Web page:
Issue Date October 16, 1995 Audit Case Number 96-AT-203-1001 TO: Ledford Austin, Director, Office of Public Housing, Greensboro, North Carolina, 4FPH FROM: Kathryn Kuhl-Inclan District Inspector General for Audit-Southeast/Caribbean, 4AGA SUBJECT: Pender County Housing Authority Section 8 Program Burgaw, North Carolina We have completed an audit of the books and records of the Pender County Housing Authority pertaining to its Section 8 Housing Program for the period July 1, 1992, through April 30, 1995. Our objective was to determine if the Authority used Section 8 Program funds for eligible purposes. We reviewed the Authority's system of internal controls over cash disbursements for administrative costs. We reviewed 100 disbursements totaling $40,564 made by the Authority in payment of administrative costs for eligibility and support. We examined the list of Section 8 unit owners for evidence of conflict of interest. Our audit was performed in June 1995 in accordance with generally accepted government auditing standards. Within 60 days please give us a status report for each recommendation on: (1) the corrective action taken; (2) the proposed corrective action and the date to be completed; or (3) why action is considered unnecessary. Also, please furnish us copies of any correspondence or directives issued because of the audit. We have provided a copy of this report to the auditee. We appreciate your cooperation during the audit. Should you or your staff have any questions, please contact Nancy H. Cooper, Assistant District Inspector General for Audit, at (404) 331- 3369 or Bruce Milligan, Senior Auditor, at extension 4056. SUMMARY Our tests showed that the payments made for administrative costs were for eligible costs. However, the Authority's administrative expenses exceeded its income for the past several years. The Authority had a cumulative operating deficit of $35,331 and was able to continue operations only because it: (1) borrowed $13,100 from a bank, and (2) did not pay $17,385 it owed to HUD. The operating losses were caused by ineffective budgeting, improper allocation of costs, and loss of potential income. These management problems jeopardize the Authority's ability to continue its Section 8 Program. In addition, the Authority permitted a member of the Board of Commissioners to have two units in the Section 8 Program in violation of the Annual Contributions Contract (ACC). This represented a conflict of interest. We discussed the results of our audit with the Authority Director on July 18, 1995. The Director generally agreed with the findings and chose not to submit written comments. BACKGROUND The Authority had a Section 8 Program of 214 authorized units under ACC No. A-3569. In addition, the Authority owned and managed eight Farmers Home Administration (FmHA) housing units. The Authority earned administrative fees of $138,304 during fiscal years 1993 and 1994. However, the Authority incurred administrative expenses of $157,973 for the same period which resulted in a deficit of $19,669. 2 FINDINGS AND RECOMMENDATIONS 1 - Income and Expenses Not Properly Controlled The Authority's administrative expenses exceeded its income for the past several years. The Authority had a cumulative operating deficit of $35,331 and was able to continue operations only because it borrowed $13,100 from a bank and had not repaid $17,385 it owed to HUD. The operating losses were caused by ineffective budgeting, improper allocation of costs, and loss of potential income. These management problems jeopardize the Authority's ability to continue its Section 8 Program. The ACC, Part II, Section 201, states that the Authority shall at all times operate each project in an efficient and economical manner. Office of Management and Budget Circular A-87, Cost Principles for State and Local Governments, Attachment A, Section C.2, provides that a cost is allocable to a particular cost objective to the extent of benefits received by such objective. For each of the 3 years in our audit period, the Authority's operating expenses exceeded its operating income. The operating losses by year were: Year Ended Loss 6/30/92 $ 6,505 6/30/93 13,784 6/30/94 8,417 At June 30, 1994, the Authority's cumulative losses from these 3 years and previous years was $35,331. The Authority anticipated an additional loss of about $8,500 for the year to end June 30, 1995. The Authority was able to keep operating only because: (1) it had an unsecured loan of $13,100 from a bank, and (2) it had received excess funding of $17,385 from HUD which the Authority had not repaid. We identified three conditions which contributed to the Authority's operating losses. - When we performed our review in June 1995, the Authority had all of its authorized Section 8 units under lease. However, in fiscal years 1993 and 1994, the Authority lost about $15,000 in income from administrative fees because it had from 13 to 29 authorized Section 8 units which were not under lease. - The Authority charged all of its administrative costs to the HUD Section 8 Program although the Authority also owned and administered a small FmHA housing project. We estimated the Authority should have charged about $3,000 of its administrative costs annually to the FmHA project. At June 30, 1994, the date of the Authority's last annual audited financial statements, the Authority had accumulated retained earnings of $31,218 for its FmHA project. Thus, the FmHA project had generated 3 excess funds in past years which the Authority could have used to reimburse the Section 8 Program for excessive allocations of the Authority's administrative costs. At June 30, 1994, the FmHA project had excess cash of only about $7,000. - The Authority did not prepare realistic and effective operating budgets. For example, the budgets showed only combined amounts for the Section 8 and FmHA projects with the result that each program could not be evaluated separately. Also, the budget expense categories did not match the cost accounts in the Authority's accounting system. Finally, the Authority overestimated Section 8 Program income by about $31,000 for fiscal year 1995. The Authority had made some modest reductions in administrative costs. However, a combination of larger cost savings and increased income was needed to balance expenses with income and repay the Authority's debts. The Authority's ability to operate the Section 8 Program is jeopardized until it solves its financial problems. Authority Comments The Director generally agreed with the finding and stated that in the future the Authority would propose to FmHA to allocate some of its administrative costs to the FmHA project. Recommendations We recommend that you require the Authority to: 1A. Reimburse the Section 8 Program from the FmHA Program for an equitable share of the Authority's past administrative costs which have been paid entirely by the Section 8 Program. 1B. Repay the $17,385 owed to HUD. 1C. Establish financial control over the Section 8 Program to prevent future operating deficits. These controls should provide for a combination of additional income resources, expense cuts, and effective budget procedures. If the Authority cannot establish sufficient control to prevent future operating deficits, we recommend the Section 8 Program be transferred to another agency. 4 2 - Conflict of Interest by a Member of the Board The Authority permitted a member of its Board of Commissioners to have two units in the Section 8 Program in violation of the ACC. This represented a conflict of interest. The ACC, Part II, Section 2.13, prohibits the Authority from entering into a contract in connection with the program in which any employee or board member has an interest unless a waiver is obtained from HUD. A new member was appointed to the Authority's Board of Commissioners on March 7, 1994. At that time the board member owned two units in the Authority's Section 8 Program. One of the units had been in the program since May 1979 and the other since December 1990. One of the units was dropped from the program in April 1995, but the unit was scheduled to again be included in the program after inspection by the Authority. The Authority's Executive Director did not believe there was a conflict of interest based on a State law which permitted a board member to receive payments as long as the member did not vote on matters affecting the member's own property. However, HUD's requirements do not include such an exception. We did not identify any adverse effect from the board member's ownership of the units in the program. To prevent any actual or perceived conflict of interest, the Authority should obtain HUD approval for keeping the board member's units in the program. Authority Comments The Authority Director agreed with the finding. Recommendation 2A. We recommend that you determine if the Authority may keep the board member's units in the program. If the units are to be retained, we recommend you require the Authority to implement procedures to prevent any conflict of interest. 5 INTERNAL CONTROL In planning and performing our audit, we considered the internal control systems of the Pender County Housing Authority to determine our auditing procedures and not to provide assurance on internal control. Internal control is the process by which an entity obtains reasonable assurance as to the achievement of specified objectives. Internal control consists of interrelated components, including integrity, ethical values, competence, and the control environment which includes establishing objectives, risk assessment, information systems, control procedures, communication, managing change, and monitoring. A significant weakness exists if internal control does not give reasonable assurance that the entity's goals and objectives are met; that resources use is consistent with laws, regulations, and policies; that resources are safeguarded against waste, loss, and misuse, and that reliable data are obtained, maintained and fairly disclosed in reports. Based on our review, we concluded that weaknesses existed in the Authority's procedures for allocating administrative costs to its programs and in its budgeting. The weaknesses are discussed in finding number 1. 6 SCHEDULE OF INELIGIBLE COSTS Recommendation Ineligible Costs1 1A $ 3,0002 1B 17,385 Total $ 20,385 1 Ineligible amounts obviously violate law, contract, HUD or local agency policies or regulations. 2 Approximate annual amount. 7 DISTRIBUTION Director, Office of North Carolina Public Housing, 4FPH North Carolina State Coordinator, 4FS Director, Accounting Division, 4AFF Regional Comptroller, 4AF Acquisitions Librarian, Library, ARS, (Room 8141) Chief Financial Officer, F (Room 10166) (2) Director, Office of Internal Control and Audit Resolution, FOI (Room 10176) (2) Associate Director, U.S. GAO, 820 1st Street, NE Union Plaza, Bldg. 2 Suite 150, Washington, DC 20420 Comptroller, Office of Public and Indian Housing, PF (Room 4122) (3) Assistant to the Deputy Secretary for Field Management, SDR (Room 7106) Chairperson, Board of Commissioners, Pender County Housing Authority 8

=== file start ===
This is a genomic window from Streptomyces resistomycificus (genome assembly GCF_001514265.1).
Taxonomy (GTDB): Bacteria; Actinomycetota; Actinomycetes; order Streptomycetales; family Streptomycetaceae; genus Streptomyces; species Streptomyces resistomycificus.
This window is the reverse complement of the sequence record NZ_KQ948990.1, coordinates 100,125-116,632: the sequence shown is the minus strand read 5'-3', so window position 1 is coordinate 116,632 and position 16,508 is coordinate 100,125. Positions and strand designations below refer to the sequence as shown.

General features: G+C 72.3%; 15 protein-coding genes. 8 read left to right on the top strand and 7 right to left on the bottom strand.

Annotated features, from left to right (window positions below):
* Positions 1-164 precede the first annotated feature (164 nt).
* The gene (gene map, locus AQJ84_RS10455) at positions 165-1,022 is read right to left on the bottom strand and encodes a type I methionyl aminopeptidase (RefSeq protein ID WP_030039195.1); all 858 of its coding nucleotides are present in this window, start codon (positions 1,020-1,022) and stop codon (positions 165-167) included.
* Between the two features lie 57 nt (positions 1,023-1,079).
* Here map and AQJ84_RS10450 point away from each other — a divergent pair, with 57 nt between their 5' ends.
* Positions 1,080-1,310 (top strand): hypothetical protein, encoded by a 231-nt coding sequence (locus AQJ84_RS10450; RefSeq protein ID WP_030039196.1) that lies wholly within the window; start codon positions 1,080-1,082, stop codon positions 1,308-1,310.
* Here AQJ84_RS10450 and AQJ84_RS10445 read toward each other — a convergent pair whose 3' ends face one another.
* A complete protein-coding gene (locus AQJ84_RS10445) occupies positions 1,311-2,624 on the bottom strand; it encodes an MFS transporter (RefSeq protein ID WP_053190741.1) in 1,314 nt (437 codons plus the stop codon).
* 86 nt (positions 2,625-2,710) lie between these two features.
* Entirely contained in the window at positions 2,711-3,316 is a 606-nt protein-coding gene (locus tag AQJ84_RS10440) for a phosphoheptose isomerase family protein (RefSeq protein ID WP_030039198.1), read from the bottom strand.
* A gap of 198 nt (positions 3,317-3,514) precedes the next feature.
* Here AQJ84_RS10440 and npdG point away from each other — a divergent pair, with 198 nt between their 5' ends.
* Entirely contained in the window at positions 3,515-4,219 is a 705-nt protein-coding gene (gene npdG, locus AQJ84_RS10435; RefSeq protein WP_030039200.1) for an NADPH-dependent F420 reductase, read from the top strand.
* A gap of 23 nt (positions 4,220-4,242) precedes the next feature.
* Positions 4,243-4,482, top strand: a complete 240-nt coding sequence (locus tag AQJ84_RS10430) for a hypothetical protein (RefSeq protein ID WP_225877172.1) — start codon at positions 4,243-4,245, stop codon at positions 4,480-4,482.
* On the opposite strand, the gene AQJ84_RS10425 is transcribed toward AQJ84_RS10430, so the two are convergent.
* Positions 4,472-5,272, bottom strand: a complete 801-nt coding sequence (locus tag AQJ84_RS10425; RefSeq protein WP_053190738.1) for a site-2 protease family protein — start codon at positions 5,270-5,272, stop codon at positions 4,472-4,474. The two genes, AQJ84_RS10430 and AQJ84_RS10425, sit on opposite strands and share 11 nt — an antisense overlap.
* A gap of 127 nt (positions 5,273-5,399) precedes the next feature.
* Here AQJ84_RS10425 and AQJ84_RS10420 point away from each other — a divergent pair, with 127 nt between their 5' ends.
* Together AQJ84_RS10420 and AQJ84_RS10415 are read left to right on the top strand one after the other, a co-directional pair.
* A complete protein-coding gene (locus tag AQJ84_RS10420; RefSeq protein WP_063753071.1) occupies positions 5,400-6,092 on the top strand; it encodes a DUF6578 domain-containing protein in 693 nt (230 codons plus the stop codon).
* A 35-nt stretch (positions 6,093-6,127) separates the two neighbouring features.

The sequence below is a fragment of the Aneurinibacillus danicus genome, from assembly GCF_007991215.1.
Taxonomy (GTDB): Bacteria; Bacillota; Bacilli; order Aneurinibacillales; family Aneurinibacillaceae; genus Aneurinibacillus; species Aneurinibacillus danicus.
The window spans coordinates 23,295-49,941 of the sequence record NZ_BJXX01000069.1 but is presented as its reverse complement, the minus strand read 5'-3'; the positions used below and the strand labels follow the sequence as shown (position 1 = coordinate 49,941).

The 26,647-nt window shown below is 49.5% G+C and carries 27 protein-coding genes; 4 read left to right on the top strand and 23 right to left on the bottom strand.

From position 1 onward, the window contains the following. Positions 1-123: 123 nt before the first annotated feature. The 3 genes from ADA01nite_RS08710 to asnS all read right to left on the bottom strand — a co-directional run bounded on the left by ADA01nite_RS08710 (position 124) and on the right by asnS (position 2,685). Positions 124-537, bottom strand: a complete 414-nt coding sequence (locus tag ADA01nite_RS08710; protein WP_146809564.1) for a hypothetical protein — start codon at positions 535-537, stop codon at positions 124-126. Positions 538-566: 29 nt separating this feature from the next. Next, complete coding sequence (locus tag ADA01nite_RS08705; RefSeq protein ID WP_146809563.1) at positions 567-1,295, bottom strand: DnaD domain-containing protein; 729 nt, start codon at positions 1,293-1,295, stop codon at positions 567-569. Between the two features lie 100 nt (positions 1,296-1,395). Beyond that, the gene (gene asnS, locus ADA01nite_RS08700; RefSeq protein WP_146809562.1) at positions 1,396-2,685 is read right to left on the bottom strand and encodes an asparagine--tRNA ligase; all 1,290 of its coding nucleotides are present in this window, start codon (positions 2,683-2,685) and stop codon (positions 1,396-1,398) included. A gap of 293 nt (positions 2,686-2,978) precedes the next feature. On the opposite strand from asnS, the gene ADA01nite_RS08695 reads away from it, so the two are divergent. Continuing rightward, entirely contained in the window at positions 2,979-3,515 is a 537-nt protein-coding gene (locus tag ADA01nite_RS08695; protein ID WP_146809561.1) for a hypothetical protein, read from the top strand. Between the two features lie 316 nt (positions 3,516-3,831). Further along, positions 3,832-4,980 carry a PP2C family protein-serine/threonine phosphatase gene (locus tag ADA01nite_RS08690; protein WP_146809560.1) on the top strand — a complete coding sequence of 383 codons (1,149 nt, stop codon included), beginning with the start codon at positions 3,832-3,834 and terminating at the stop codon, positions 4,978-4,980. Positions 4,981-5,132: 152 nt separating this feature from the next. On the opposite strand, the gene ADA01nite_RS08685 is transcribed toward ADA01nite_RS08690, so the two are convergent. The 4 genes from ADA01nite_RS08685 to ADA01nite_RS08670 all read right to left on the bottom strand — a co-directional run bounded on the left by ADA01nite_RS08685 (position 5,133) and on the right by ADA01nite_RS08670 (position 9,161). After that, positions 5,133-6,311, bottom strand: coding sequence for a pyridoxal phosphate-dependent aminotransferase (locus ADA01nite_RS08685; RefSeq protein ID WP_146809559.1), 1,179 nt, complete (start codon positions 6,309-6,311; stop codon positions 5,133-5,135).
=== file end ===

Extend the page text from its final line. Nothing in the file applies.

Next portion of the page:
Pender County HA, Burgaw, NC
Published by the Department of Housing and Urban Development, Office of Inspector General on 1995-10-16.
Below is a raw (and likely hideous) rendition of the original report. (PDF)